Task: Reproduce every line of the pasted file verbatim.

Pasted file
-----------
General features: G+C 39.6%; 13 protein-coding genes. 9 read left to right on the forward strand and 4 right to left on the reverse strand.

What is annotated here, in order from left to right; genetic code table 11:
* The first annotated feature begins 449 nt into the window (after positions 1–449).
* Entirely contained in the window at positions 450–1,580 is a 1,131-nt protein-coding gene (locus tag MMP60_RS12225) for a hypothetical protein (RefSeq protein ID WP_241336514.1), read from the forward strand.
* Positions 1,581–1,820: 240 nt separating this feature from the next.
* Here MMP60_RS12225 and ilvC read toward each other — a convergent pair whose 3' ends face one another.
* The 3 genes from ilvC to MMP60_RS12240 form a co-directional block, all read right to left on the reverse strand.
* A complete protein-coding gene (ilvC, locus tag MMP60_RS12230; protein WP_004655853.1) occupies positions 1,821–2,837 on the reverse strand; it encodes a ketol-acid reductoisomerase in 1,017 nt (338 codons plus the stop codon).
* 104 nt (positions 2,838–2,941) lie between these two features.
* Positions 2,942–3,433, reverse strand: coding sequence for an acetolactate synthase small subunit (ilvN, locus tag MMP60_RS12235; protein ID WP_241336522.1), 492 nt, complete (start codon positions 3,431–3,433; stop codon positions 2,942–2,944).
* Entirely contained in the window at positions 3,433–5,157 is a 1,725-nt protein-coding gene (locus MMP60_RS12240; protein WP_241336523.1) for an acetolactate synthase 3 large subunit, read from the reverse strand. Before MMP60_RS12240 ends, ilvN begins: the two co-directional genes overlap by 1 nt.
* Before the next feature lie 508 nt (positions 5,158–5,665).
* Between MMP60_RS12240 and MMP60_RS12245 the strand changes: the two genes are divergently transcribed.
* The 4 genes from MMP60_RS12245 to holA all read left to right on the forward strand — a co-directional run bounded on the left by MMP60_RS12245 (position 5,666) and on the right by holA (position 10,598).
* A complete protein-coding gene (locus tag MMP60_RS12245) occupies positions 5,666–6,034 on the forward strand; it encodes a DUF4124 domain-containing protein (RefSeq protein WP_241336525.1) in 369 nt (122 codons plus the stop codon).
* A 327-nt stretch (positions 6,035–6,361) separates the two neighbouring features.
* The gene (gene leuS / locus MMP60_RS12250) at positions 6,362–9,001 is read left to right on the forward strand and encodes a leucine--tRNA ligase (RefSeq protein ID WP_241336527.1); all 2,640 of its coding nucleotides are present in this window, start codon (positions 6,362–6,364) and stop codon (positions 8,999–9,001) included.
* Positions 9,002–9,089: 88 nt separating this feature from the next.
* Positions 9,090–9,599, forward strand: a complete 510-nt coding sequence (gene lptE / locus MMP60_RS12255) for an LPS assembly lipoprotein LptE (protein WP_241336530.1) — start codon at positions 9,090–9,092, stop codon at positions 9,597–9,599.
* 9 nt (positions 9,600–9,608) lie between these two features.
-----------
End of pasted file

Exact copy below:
General features: G+C 39.6%; 13 protein-coding genes. 9 read left to right on the forward strand and 4 right to left on the reverse strand.

What is annotated here, in order from left to right; genetic code table 11:
* The first annotated feature begins 449 nt into the window (after positions 1–449).
* Entirely contained in the window at positions 450–1,580 is a 1,131-nt protein-coding gene (locus tag MMP60_RS12225) for a hypothetical protein (RefSeq protein ID WP_241336514.1), read from the forward strand.
* Positions 1,581–1,820: 240 nt separating this feature from the next.
* Here MMP60_RS12225 and ilvC read toward each other — a convergent pair whose 3' ends face one another.
* The 3 genes from ilvC to MMP60_RS12240 form a co-directional block, all read right to left on the reverse strand.
* A complete protein-coding gene (ilvC, locus tag MMP60_RS12230; protein WP_004655853.1) occupies positions 1,821–2,837 on the reverse strand; it encodes a ketol-acid reductoisomerase in 1,017 nt (338 codons plus the stop codon).
* 104 nt (positions 2,838–2,941) lie between these two features.
* Positions 2,942–3,433, reverse strand: coding sequence for an acetolactate synthase small subunit (ilvN, locus tag MMP60_RS12235; protein ID WP_241336522.1), 492 nt, complete (start codon positions 3,431–3,433; stop codon positions 2,942–2,944).
* Entirely contained in the window at positions 3,433–5,157 is a 1,725-nt protein-coding gene (locus MMP60_RS12240; protein WP_241336523.1) for an acetolactate synthase 3 large subunit, read from the reverse strand. Before MMP60_RS12240 ends, ilvN begins: the two co-directional genes overlap by 1 nt.
* Before the next feature lie 508 nt (positions 5,158–5,665).
* Between MMP60_RS12240 and MMP60_RS12245 the strand changes: the two genes are divergently transcribed.
* The 4 genes from MMP60_RS12245 to holA all read left to right on the forward strand — a co-directional run bounded on the left by MMP60_RS12245 (position 5,666) and on the right by holA (position 10,598).
* A complete protein-coding gene (locus tag MMP60_RS12245) occupies positions 5,666–6,034 on the forward strand; it encodes a DUF4124 domain-containing protein (RefSeq protein WP_241336525.1) in 369 nt (122 codons plus the stop codon).
* A 327-nt stretch (positions 6,035–6,361) separates the two neighbouring features.
* The gene (gene leuS / locus MMP60_RS12250) at positions 6,362–9,001 is read left to right on the forward strand and encodes a leucine--tRNA ligase (RefSeq protein ID WP_241336527.1); all 2,640 of its coding nucleotides are present in this window, start codon (positions 6,362–6,364) and stop codon (positions 8,999–9,001) included.
* Positions 9,002–9,089: 88 nt separating this feature from the next.
* Positions 9,090–9,599, forward strand: a complete 510-nt coding sequence (gene lptE / locus MMP60_RS12255) for an LPS assembly lipoprotein LptE (protein WP_241336530.1) — start codon at positions 9,090–9,092, stop codon at positions 9,597–9,599.
* 9 nt (positions 9,600–9,608) lie between these two features.